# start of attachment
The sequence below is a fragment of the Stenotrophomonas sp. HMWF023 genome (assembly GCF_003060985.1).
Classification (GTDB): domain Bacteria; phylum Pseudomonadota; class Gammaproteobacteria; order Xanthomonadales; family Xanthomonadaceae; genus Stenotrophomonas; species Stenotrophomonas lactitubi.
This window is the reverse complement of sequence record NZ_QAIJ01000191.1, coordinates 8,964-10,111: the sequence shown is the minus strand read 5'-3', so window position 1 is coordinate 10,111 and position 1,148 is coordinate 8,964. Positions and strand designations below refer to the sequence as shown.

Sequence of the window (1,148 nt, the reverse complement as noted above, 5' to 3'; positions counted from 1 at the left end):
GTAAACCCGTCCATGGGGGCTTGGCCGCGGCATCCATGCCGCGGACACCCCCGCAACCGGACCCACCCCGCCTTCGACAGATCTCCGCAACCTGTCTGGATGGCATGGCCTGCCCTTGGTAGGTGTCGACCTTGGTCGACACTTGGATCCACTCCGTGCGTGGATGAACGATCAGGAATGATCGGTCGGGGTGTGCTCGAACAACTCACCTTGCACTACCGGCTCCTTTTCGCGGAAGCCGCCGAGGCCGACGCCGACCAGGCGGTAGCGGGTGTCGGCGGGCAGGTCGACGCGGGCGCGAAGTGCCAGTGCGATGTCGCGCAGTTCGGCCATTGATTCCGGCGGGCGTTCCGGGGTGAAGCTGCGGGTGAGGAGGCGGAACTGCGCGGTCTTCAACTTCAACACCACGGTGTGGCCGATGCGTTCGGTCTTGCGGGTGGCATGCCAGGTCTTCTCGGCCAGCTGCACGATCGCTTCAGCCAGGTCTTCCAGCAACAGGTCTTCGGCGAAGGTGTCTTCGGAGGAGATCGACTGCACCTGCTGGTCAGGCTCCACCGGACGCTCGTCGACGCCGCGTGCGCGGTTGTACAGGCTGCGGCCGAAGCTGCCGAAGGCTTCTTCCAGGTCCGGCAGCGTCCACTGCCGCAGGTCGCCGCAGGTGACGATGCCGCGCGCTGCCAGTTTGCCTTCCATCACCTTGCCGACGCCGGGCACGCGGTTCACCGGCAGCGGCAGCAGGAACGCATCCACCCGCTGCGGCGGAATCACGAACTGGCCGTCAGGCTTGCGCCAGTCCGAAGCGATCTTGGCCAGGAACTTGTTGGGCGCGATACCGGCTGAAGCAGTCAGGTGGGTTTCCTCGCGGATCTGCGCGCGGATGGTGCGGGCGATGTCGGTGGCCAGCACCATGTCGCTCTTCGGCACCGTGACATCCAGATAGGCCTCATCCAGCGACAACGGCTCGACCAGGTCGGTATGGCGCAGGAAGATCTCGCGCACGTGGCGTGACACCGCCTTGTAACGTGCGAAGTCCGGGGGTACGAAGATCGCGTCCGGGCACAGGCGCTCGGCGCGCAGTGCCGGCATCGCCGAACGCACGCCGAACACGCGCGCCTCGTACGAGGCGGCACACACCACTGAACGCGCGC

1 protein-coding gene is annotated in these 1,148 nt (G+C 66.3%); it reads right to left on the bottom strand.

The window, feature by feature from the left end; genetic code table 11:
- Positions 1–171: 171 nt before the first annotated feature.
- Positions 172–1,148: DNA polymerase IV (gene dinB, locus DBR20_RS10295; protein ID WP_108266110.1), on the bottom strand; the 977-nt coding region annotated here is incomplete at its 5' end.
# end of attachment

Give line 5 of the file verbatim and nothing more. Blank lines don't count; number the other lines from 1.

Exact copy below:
GTAAACCCGTCCATGGGGGCTTGGCCGCGGCATCCATGCCGCGGACACCCCCGCAACCGGACCCACCCCGCCTTCGACAGATCTCCGCAACCTGTCTGGATGGCATGGCCTGCCCTTGGTAGGTGTCGACCTTGGTCGACACTTGGATCCACTCCGTGCGTGGATGAACGATCAGGAATGATCGGTCGGGGTGTGCTCGAACAACTCACCTTGCACTACCGGCTCCTTTTCGCGGAAGCCGCCGAGGCCGACGCCGACCAGGCGGTAGCGGGTGTCGGCGGGCAGGTCGACGCGGGCGCGAAGTGCCAGTGCGATGTCGCGCAGTTCGGCCATTGATTCCGGCGGGCGTTCCGGGGTGAAGCTGCGGGTGAGGAGGCGGAACTGCGCGGTCTTCAACTTCAACACCACGGTGTGGCCGATGCGTTCGGTCTTGCGGGTGGCATGCCAGGTCTTCTCGGCCAGCTGCACGATCGCTTCAGCCAGGTCTTCCAGCAACAGGTCTTCGGCGAAGGTGTCTTCGGAGGAGATCGACTGCACCTGCTGGTCAGGCTCCACCGGACGCTCGTCGACGCCGCGTGCGCGGTTGTACAGGCTGCGGCCGAAGCTGCCGAAGGCTTCTTCCAGGTCCGGCAGCGTCCACTGCCGCAGGTCGCCGCAGGTGACGATGCCGCGCGCTGCCAGTTTGCCTTCCATCACCTTGCCGACGCCGGGCACGCGGTTCACCGGCAGCGGCAGCAGGAACGCATCCACCCGCTGCGGCGGAATCACGAACTGGCCGTCAGGCTTGCGCCAGTCCGAAGCGATCTTGGCCAGGAACTTGTTGGGCGCGATACCGGCTGAAGCAGTCAGGTGGGTTTCCTCGCGGATCTGCGCGCGGATGGTGCGGGCGATGTCGGTGGCCAGCACCATGTCGCTCTTCGGCACCGTGACATCCAGATAGGCCTCATCCAGCGACAACGGCTCGACCAGGTCGGTATGGCGCAGGAAGATCTCGCGCACGTGGCGTGACACCGCCTTGTAACGTGCGAAGTCCGGGGGTACGAAGATCGCGTCCGGGCACAGGCGCTCGGCGCGCAGTGCCGGCATCGCCGAACGCACGCCGAACACGCGCGCCTCGTACGAGGCGGCACACACCACTGAACGCGCGC